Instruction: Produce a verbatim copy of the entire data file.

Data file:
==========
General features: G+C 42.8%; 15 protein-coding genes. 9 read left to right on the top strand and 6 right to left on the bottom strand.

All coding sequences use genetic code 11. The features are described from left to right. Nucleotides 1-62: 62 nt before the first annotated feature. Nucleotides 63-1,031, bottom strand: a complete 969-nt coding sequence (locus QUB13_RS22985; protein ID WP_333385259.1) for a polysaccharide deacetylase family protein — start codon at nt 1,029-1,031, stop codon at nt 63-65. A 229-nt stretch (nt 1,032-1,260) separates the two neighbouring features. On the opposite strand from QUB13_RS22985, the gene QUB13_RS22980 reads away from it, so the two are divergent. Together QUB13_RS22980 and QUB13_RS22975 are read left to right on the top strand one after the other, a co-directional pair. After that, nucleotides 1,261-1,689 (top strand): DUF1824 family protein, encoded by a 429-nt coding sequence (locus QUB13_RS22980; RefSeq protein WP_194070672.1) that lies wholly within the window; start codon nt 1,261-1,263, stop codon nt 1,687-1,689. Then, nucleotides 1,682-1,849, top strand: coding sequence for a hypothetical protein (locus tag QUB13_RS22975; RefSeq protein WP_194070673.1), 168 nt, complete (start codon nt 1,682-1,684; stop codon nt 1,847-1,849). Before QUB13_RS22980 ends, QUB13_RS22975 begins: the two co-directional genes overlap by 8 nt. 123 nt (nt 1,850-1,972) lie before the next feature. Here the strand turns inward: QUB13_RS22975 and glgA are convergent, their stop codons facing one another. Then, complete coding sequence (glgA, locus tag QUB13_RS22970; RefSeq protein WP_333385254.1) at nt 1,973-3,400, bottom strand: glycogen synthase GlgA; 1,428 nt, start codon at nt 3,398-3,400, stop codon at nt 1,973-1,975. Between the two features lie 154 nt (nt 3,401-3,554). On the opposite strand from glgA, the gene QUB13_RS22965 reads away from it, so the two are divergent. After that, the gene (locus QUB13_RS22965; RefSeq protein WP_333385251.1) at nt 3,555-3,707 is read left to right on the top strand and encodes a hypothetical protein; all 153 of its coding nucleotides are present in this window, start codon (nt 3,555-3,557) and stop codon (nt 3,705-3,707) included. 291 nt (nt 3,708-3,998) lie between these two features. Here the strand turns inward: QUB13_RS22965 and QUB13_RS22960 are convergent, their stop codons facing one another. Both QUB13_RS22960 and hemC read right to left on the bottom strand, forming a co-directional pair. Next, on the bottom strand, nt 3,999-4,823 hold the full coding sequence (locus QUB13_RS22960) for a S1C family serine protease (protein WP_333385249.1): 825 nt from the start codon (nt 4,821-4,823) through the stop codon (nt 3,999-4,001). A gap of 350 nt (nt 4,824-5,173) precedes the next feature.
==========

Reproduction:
General features: G+C 42.8%; 15 protein-coding genes. 9 read left to right on the top strand and 6 right to left on the bottom strand.

All coding sequences use genetic code 11. The features are described from left to right. Nucleotides 1-62: 62 nt before the first annotated feature. Nucleotides 63-1,031, bottom strand: a complete 969-nt coding sequence (locus QUB13_RS22985; protein ID WP_333385259.1) for a polysaccharide deacetylase family protein — start codon at nt 1,029-1,031, stop codon at nt 63-65. A 229-nt stretch (nt 1,032-1,260) separates the two neighbouring features. On the opposite strand from QUB13_RS22985, the gene QUB13_RS22980 reads away from it, so the two are divergent. Together QUB13_RS22980 and QUB13_RS22975 are read left to right on the top strand one after the other, a co-directional pair. After that, nucleotides 1,261-1,689 (top strand): DUF1824 family protein, encoded by a 429-nt coding sequence (locus QUB13_RS22980; RefSeq protein WP_194070672.1) that lies wholly within the window; start codon nt 1,261-1,263, stop codon nt 1,687-1,689. Then, nucleotides 1,682-1,849, top strand: coding sequence for a hypothetical protein (locus tag QUB13_RS22975; RefSeq protein WP_194070673.1), 168 nt, complete (start codon nt 1,682-1,684; stop codon nt 1,847-1,849). Before QUB13_RS22980 ends, QUB13_RS22975 begins: the two co-directional genes overlap by 8 nt. 123 nt (nt 1,850-1,972) lie before the next feature. Here the strand turns inward: QUB13_RS22975 and glgA are convergent, their stop codons facing one another. Then, complete coding sequence (glgA, locus tag QUB13_RS22970; RefSeq protein WP_333385254.1) at nt 1,973-3,400, bottom strand: glycogen synthase GlgA; 1,428 nt, start codon at nt 3,398-3,400, stop codon at nt 1,973-1,975. Between the two features lie 154 nt (nt 3,401-3,554). On the opposite strand from glgA, the gene QUB13_RS22965 reads away from it, so the two are divergent. After that, the gene (locus QUB13_RS22965; RefSeq protein WP_333385251.1) at nt 3,555-3,707 is read left to right on the top strand and encodes a hypothetical protein; all 153 of its coding nucleotides are present in this window, start codon (nt 3,555-3,557) and stop codon (nt 3,705-3,707) included. 291 nt (nt 3,708-3,998) lie between these two features. Here the strand turns inward: QUB13_RS22965 and QUB13_RS22960 are convergent, their stop codons facing one another. Both QUB13_RS22960 and hemC read right to left on the bottom strand, forming a co-directional pair. Next, on the bottom strand, nt 3,999-4,823 hold the full coding sequence (locus QUB13_RS22960) for a S1C family serine protease (protein WP_333385249.1): 825 nt from the start codon (nt 4,821-4,823) through the stop codon (nt 3,999-4,001). A gap of 350 nt (nt 4,824-5,173) precedes the next feature.